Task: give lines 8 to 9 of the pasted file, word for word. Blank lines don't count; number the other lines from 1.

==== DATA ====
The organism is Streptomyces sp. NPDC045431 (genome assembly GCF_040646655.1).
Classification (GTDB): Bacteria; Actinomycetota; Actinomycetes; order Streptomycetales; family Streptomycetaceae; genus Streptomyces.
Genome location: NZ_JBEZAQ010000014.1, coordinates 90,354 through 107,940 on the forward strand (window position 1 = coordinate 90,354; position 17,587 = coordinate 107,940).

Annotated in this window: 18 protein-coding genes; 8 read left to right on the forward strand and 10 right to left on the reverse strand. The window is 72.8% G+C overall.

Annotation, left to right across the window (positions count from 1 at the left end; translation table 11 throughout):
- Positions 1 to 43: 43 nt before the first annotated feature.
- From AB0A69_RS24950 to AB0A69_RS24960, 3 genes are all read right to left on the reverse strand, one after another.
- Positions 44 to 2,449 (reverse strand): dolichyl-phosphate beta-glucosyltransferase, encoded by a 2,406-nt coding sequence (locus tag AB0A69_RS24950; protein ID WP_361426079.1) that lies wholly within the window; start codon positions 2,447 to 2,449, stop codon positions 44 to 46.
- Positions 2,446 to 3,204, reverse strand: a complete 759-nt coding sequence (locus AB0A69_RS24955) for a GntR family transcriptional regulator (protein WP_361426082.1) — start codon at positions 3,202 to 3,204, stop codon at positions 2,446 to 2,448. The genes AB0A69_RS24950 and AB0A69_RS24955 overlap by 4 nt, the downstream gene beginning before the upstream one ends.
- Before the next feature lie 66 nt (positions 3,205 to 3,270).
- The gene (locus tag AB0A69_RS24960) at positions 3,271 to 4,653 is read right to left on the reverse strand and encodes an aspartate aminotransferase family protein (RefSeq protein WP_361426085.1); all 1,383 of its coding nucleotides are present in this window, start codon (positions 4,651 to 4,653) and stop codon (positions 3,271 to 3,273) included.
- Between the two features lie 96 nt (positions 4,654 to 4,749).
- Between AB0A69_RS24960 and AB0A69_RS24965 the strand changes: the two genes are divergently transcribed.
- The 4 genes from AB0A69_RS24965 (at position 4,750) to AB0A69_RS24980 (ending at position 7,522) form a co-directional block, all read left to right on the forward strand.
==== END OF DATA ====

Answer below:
- Positions 44 to 2,449 (reverse strand): dolichyl-phosphate beta-glucosyltransferase, encoded by a 2,406-nt coding sequence (locus tag AB0A69_RS24950; protein ID WP_361426079.1) that lies wholly within the window; start codon positions 2,447 to 2,449, stop codon positions 44 to 46.
- Positions 2,446 to 3,204, reverse strand: a complete 759-nt coding sequence (locus AB0A69_RS24955) for a GntR family transcriptional regulator (protein WP_361426082.1) — start codon at positions 3,202 to 3,204, stop codon at positions 2,446 to 2,448. The genes AB0A69_RS24950 and AB0A69_RS24955 overlap by 4 nt, the downstream gene beginning before the upstream one ends.